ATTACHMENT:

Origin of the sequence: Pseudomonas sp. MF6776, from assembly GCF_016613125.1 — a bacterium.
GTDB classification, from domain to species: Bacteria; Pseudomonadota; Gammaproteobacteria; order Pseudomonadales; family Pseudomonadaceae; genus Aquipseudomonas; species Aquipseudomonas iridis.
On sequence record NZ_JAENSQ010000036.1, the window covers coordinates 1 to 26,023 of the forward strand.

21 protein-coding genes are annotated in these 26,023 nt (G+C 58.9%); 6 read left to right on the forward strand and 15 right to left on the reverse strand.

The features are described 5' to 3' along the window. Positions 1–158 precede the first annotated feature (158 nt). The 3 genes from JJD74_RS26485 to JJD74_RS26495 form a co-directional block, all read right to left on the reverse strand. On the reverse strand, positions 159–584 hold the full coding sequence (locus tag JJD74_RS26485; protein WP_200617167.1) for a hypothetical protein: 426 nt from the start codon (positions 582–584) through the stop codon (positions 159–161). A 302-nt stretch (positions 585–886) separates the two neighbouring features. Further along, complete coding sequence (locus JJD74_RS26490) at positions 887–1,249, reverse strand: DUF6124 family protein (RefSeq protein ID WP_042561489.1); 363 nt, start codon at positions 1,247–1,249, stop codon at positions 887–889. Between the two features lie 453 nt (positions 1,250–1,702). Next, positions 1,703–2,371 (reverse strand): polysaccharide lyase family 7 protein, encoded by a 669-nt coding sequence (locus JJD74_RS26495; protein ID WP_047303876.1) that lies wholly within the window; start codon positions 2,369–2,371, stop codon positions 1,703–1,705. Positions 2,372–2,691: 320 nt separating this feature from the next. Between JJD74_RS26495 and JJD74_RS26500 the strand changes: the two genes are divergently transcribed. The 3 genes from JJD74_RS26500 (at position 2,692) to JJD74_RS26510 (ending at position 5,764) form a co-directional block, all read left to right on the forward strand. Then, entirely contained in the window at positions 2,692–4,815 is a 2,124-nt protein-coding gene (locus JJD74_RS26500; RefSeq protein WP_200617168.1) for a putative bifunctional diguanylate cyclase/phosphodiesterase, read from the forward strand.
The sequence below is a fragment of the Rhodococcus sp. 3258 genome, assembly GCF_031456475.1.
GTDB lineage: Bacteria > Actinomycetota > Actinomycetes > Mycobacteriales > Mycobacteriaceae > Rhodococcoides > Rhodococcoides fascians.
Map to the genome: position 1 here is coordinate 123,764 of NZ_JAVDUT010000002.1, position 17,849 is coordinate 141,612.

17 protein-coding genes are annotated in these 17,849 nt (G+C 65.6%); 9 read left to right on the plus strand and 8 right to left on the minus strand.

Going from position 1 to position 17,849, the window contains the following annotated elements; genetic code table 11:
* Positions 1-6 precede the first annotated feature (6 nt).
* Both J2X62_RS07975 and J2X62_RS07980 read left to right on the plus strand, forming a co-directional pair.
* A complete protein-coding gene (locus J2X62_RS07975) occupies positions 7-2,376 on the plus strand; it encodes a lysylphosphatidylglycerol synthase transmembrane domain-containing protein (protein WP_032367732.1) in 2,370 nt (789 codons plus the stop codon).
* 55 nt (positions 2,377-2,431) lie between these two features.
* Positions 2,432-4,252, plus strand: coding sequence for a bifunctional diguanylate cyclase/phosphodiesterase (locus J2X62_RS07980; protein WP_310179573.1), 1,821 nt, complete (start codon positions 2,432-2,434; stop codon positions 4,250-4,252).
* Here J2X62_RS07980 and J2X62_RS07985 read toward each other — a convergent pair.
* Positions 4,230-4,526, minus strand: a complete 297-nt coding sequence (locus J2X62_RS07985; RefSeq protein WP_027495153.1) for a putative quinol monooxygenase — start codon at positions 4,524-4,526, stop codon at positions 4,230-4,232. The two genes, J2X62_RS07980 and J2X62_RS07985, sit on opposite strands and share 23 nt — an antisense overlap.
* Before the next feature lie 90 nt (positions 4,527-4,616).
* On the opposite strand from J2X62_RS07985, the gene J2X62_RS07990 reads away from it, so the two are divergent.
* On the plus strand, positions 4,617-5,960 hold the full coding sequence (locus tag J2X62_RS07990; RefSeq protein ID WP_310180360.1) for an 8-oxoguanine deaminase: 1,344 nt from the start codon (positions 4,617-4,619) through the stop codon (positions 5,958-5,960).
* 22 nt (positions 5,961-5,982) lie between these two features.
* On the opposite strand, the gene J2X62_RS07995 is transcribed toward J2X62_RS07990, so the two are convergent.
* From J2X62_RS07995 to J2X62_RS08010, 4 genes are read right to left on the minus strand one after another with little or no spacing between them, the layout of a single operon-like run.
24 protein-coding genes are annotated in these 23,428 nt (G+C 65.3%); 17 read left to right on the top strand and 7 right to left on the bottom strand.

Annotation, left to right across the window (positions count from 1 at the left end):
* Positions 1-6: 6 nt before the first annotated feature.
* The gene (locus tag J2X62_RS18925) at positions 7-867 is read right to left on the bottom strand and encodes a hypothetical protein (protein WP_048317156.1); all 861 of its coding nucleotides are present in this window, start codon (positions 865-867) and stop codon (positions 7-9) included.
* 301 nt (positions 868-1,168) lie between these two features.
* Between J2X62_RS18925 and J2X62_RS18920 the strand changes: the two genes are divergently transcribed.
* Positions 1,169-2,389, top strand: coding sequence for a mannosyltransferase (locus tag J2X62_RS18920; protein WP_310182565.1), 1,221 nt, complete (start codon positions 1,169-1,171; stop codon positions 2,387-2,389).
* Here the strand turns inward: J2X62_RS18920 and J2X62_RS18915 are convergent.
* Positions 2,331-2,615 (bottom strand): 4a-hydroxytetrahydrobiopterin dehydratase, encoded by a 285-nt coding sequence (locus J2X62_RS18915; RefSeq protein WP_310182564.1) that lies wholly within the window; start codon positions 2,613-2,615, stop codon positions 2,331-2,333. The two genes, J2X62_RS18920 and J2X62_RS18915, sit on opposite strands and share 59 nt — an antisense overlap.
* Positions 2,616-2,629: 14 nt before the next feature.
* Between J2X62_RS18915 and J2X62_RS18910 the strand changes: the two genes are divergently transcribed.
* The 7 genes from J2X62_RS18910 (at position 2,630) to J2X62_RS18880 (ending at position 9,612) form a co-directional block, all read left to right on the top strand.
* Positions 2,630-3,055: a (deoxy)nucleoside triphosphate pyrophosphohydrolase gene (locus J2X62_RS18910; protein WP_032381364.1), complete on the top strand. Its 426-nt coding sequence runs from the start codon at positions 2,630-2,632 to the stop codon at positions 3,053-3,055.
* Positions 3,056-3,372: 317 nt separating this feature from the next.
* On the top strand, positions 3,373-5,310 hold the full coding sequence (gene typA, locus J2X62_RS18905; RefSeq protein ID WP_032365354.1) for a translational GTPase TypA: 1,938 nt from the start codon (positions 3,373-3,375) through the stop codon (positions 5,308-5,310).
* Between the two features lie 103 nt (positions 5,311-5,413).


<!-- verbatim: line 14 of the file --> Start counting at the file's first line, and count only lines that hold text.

* 55 nt (positions 2,377-2,431) lie between these two features.